Experts predict vegetable prices will likely to average around 28 per cent this quarter. Additionally, experts anticipate a rise in fruit prices as well. “This phenomenon will keep the prices of perishables like vegetables and fruits high, impacting their yield and shelf life and thereby leading to lower supply,” says Sinha. Fruits and vegetables account for 8.9 per cent of the total weight in the inflation basket. Logistical challenges, especially during extreme weather events, could add to volatility.

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    The impact of the heatwave will be most apparent in perishable food varieties, especially vegetables, which are among the most volatile parts of the inflation basket and have consistently punched above its weight in 2023-24

    Radhika Rao, Executive director & senior economist, DBS Group Research

While fuel and power inflation remained subdued at 1.35 per cent, manufactured product inflation was higher at 0.78 per cent against -0.42 per cent in April. Analysts attributed this uptick to rising global metal prices driven by supply chain disruptions and a potential demand pick-up from China.

Suman Chowdhury, chief economist at Acuité Ratings, also expects a continued upward trend in WPI throughout the year, potentially impacting retail inflation in the coming quarters. Aditi Gupta, an economist at Bank of Baroda, also warns against the potential for further pressure from global commodity prices and severe heatwaves impacting domestic production.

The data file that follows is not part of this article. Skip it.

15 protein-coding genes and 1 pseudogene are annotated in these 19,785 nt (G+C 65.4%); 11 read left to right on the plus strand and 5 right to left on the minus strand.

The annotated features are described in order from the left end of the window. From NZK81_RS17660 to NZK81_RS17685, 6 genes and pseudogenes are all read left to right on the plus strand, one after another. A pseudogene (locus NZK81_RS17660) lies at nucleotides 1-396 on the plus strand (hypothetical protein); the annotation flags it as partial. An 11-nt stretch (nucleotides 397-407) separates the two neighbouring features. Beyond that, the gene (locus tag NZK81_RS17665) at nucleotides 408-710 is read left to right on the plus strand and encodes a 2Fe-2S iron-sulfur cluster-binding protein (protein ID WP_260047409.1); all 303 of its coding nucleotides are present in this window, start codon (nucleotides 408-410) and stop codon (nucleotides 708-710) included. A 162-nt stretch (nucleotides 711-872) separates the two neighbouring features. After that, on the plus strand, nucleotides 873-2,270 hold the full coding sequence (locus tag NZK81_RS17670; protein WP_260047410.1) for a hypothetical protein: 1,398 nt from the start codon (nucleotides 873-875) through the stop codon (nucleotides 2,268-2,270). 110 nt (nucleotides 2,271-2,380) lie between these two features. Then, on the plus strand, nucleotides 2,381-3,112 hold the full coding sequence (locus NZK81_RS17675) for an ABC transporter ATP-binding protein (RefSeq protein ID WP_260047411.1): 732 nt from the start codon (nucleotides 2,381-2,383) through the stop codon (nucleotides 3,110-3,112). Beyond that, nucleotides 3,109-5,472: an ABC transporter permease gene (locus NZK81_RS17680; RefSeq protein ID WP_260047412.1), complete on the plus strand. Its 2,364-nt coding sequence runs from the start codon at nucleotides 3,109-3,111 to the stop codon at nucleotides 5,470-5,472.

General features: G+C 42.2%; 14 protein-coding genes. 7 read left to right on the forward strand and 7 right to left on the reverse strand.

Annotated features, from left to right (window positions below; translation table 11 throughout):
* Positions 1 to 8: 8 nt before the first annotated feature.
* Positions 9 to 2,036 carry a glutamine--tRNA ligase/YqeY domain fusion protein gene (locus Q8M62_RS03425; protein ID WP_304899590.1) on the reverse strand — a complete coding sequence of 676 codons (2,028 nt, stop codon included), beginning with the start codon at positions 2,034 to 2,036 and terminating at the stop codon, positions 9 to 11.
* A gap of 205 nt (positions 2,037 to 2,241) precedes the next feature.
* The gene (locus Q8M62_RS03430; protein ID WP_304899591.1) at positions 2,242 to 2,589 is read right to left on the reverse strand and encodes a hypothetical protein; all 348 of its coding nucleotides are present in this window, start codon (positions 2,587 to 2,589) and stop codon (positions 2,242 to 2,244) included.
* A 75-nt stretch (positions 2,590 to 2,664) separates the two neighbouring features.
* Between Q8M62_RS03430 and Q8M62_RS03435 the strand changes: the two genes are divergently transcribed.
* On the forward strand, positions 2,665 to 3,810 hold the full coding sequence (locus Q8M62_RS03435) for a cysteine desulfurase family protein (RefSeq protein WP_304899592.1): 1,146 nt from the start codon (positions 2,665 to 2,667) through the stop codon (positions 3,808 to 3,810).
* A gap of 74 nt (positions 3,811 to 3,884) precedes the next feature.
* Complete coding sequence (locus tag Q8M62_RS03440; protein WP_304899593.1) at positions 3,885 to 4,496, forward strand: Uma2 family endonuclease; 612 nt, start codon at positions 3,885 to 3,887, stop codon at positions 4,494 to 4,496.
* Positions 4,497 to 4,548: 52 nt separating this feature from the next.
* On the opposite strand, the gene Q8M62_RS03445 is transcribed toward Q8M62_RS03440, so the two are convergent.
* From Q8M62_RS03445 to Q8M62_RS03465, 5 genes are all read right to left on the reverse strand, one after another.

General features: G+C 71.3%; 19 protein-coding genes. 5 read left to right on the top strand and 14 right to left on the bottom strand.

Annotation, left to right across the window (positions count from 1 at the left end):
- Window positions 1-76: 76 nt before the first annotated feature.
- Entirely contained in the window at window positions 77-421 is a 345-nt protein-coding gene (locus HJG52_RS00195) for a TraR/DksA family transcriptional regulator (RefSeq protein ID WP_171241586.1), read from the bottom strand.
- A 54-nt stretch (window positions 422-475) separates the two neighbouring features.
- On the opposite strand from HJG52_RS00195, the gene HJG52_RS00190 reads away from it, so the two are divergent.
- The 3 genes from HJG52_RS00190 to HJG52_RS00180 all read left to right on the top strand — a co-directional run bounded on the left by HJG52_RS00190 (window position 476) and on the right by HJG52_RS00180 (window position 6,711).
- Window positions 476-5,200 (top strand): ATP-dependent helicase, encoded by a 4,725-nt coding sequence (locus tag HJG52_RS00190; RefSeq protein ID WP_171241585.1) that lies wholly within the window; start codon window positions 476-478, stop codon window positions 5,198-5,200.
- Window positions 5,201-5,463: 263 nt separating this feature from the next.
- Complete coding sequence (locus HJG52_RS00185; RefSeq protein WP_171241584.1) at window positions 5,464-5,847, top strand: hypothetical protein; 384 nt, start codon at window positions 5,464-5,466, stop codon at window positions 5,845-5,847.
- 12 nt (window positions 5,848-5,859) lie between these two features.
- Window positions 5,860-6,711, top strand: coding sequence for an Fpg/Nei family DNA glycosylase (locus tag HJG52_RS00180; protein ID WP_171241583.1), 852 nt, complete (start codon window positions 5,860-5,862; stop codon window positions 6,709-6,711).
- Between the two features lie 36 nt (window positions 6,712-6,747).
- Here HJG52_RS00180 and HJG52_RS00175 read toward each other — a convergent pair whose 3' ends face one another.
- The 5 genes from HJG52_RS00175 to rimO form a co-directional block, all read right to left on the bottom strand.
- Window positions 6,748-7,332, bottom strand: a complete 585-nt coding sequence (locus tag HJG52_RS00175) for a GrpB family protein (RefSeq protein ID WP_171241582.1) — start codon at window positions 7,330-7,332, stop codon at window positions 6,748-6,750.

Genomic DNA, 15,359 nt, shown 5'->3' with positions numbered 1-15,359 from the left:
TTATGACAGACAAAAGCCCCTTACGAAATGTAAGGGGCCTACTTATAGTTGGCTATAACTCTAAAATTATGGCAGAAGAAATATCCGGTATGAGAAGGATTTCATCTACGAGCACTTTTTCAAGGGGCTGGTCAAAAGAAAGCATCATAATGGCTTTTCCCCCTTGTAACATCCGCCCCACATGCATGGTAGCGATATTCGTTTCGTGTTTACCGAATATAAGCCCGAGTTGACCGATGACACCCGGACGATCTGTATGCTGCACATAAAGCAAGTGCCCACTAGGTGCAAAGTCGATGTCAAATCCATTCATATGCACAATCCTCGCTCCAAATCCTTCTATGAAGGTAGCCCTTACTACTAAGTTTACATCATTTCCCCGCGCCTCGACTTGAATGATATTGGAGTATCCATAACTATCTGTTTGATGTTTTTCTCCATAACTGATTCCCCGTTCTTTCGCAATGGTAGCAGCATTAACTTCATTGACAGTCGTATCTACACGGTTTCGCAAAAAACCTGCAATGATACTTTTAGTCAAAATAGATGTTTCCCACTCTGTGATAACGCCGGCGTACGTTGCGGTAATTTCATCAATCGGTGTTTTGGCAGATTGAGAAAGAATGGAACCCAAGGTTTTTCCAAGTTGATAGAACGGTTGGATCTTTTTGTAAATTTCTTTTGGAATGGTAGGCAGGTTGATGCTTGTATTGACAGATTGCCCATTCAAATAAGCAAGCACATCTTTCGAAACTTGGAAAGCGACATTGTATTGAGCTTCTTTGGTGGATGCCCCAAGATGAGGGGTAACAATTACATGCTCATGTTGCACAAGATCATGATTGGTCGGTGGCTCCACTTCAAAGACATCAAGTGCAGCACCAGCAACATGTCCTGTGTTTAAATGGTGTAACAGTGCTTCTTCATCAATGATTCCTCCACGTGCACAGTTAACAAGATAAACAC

As part of an overall strategy to tame climate change-induced price rise, heat resistant crops will have to be promoted. Pearl millet, for one, is known to be resistant to high temperatures. Fortunately, there are several heat-resistant vegetables to grow during scorching summers. Standard summer crops like tomatoes, cucumbers, squash, peppers and egg plants all hold up great in the heat. But the tardy irrigation infrastructure could be the spoiler here.

Whither monsoon?

The real challenge for the government will be if monsoon rainfall is below average, leading to further declines in reservoir levels. This could impact the kharif sowing season. The combined impact of soaring temperatures on agriculture, particularly perishable crops, coupled with potential supply chain disruptions, thus poses significant challenges to the farm economy, food prices and inflation dynamics in the months ahead.

A question now being asked is: where is the monsoon? The southwest monsoon arrived in Kerala on time and progressed well till 10 June, but is has been dry and hot over the southern peninsula thereafter. The Bay of Bengal branch of the monsoon too has not progressed. Summer rains from June to September are critical for farmers to plant crops such as rice, cotton, soybeans, and sugarcane. Rainfall data from the India Meteorological Department as on 14 June that show a 12 per cent deficit since 1 June is also a cause for mild concern, an ‘above normal’ monsoon forecast notwithstanding. 

Naturally, the government and the food ministry in particular are keeping their fingers crossed that the monsoon will revive by June-end. Well-distributed rainfall would be crucial to support the timely onset of summer crop sowing across the states, apart from cooling the temperatures. But there is a big ‘if’.

 Political ramifications